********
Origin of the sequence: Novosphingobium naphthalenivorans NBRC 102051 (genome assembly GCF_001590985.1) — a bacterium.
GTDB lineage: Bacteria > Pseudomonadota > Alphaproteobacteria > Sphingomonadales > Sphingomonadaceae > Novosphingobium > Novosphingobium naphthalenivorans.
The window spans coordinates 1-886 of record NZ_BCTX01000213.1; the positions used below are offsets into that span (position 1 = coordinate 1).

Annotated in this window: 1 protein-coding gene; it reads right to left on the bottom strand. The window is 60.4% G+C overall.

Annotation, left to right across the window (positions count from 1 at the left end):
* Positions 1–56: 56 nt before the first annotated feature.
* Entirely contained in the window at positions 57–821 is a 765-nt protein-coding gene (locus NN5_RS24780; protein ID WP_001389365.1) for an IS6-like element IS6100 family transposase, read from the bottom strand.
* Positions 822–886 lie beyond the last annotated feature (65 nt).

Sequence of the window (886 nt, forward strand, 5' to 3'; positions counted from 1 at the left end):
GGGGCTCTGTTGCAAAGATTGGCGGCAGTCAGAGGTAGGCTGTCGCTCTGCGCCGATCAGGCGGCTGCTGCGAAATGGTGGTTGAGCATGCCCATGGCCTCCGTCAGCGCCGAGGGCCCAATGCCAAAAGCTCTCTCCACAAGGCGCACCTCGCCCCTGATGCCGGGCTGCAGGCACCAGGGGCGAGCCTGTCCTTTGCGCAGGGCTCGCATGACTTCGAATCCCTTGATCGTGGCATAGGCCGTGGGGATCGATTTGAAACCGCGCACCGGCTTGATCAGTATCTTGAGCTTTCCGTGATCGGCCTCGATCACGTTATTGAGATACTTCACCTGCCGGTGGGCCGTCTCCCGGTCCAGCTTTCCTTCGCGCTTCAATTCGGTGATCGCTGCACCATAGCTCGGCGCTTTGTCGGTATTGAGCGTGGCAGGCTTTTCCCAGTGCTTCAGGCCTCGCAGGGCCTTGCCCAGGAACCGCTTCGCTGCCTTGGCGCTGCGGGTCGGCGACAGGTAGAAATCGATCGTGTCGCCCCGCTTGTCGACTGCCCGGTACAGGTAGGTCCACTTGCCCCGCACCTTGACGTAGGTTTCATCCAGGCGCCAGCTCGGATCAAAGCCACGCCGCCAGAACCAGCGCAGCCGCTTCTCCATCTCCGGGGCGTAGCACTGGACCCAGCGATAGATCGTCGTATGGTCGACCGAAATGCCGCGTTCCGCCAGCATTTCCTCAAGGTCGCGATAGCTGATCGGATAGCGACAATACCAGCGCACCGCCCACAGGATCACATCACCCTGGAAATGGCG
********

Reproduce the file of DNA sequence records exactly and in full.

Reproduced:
Origin of the sequence: Novosphingobium naphthalenivorans NBRC 102051 (genome assembly GCF_001590985.1) — a bacterium.
GTDB lineage: Bacteria > Pseudomonadota > Alphaproteobacteria > Sphingomonadales > Sphingomonadaceae > Novosphingobium > Novosphingobium naphthalenivorans.
The window spans coordinates 1-886 of record NZ_BCTX01000213.1; the positions used below are offsets into that span (position 1 = coordinate 1).

Annotated in this window: 1 protein-coding gene; it reads right to left on the bottom strand. The window is 60.4% G+C overall.

Annotation, left to right across the window (positions count from 1 at the left end):
* Positions 1–56: 56 nt before the first annotated feature.
* Entirely contained in the window at positions 57–821 is a 765-nt protein-coding gene (locus NN5_RS24780; protein ID WP_001389365.1) for an IS6-like element IS6100 family transposase, read from the bottom strand.
* Positions 822–886 lie beyond the last annotated feature (65 nt).

Sequence of the window (886 nt, forward strand, 5' to 3'; positions counted from 1 at the left end):
GGGGCTCTGTTGCAAAGATTGGCGGCAGTCAGAGGTAGGCTGTCGCTCTGCGCCGATCAGGCGGCTGCTGCGAAATGGTGGTTGAGCATGCCCATGGCCTCCGTCAGCGCCGAGGGCCCAATGCCAAAAGCTCTCTCCACAAGGCGCACCTCGCCCCTGATGCCGGGCTGCAGGCACCAGGGGCGAGCCTGTCCTTTGCGCAGGGCTCGCATGACTTCGAATCCCTTGATCGTGGCATAGGCCGTGGGGATCGATTTGAAACCGCGCACCGGCTTGATCAGTATCTTGAGCTTTCCGTGATCGGCCTCGATCACGTTATTGAGATACTTCACCTGCCGGTGGGCCGTCTCCCGGTCCAGCTTTCCTTCGCGCTTCAATTCGGTGATCGCTGCACCATAGCTCGGCGCTTTGTCGGTATTGAGCGTGGCAGGCTTTTCCCAGTGCTTCAGGCCTCGCAGGGCCTTGCCCAGGAACCGCTTCGCTGCCTTGGCGCTGCGGGTCGGCGACAGGTAGAAATCGATCGTGTCGCCCCGCTTGTCGACTGCCCGGTACAGGTAGGTCCACTTGCCCCGCACCTTGACGTAGGTTTCATCCAGGCGCCAGCTCGGATCAAAGCCACGCCGCCAGAACCAGCGCAGCCGCTTCTCCATCTCCGGGGCGTAGCACTGGACCCAGCGATAGATCGTCGTATGGTCGACCGAAATGCCGCGTTCCGCCAGCATTTCCTCAAGGTCGCGATAGCTGATCGGATAGCGACAATACCAGCGCACCGCCCACAGGATCACATCACCCTGGAAATGGCG